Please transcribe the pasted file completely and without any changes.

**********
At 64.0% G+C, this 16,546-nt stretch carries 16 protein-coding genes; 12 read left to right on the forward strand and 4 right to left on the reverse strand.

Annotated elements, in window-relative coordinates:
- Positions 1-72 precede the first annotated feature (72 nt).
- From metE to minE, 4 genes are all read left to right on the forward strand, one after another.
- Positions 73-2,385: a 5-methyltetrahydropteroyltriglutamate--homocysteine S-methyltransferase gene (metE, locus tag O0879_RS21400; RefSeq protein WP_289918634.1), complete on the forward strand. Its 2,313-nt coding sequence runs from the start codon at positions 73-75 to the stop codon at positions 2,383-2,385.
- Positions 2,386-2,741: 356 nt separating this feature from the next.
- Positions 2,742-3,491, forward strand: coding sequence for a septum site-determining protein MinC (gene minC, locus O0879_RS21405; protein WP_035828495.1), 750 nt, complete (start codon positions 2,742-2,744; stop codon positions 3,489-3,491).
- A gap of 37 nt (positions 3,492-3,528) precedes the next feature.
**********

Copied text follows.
At 64.0% G+C, this 16,546-nt stretch carries 16 protein-coding genes; 12 read left to right on the forward strand and 4 right to left on the reverse strand.

Annotated elements, in window-relative coordinates:
- Positions 1-72 precede the first annotated feature (72 nt).
- From metE to minE, 4 genes are all read left to right on the forward strand, one after another.
- Positions 73-2,385: a 5-methyltetrahydropteroyltriglutamate--homocysteine S-methyltransferase gene (metE, locus tag O0879_RS21400; RefSeq protein WP_289918634.1), complete on the forward strand. Its 2,313-nt coding sequence runs from the start codon at positions 73-75 to the stop codon at positions 2,383-2,385.
- Positions 2,386-2,741: 356 nt separating this feature from the next.
- Positions 2,742-3,491, forward strand: coding sequence for a septum site-determining protein MinC (gene minC, locus O0879_RS21405; protein WP_035828495.1), 750 nt, complete (start codon positions 2,742-2,744; stop codon positions 3,489-3,491).
- A gap of 37 nt (positions 3,492-3,528) precedes the next feature.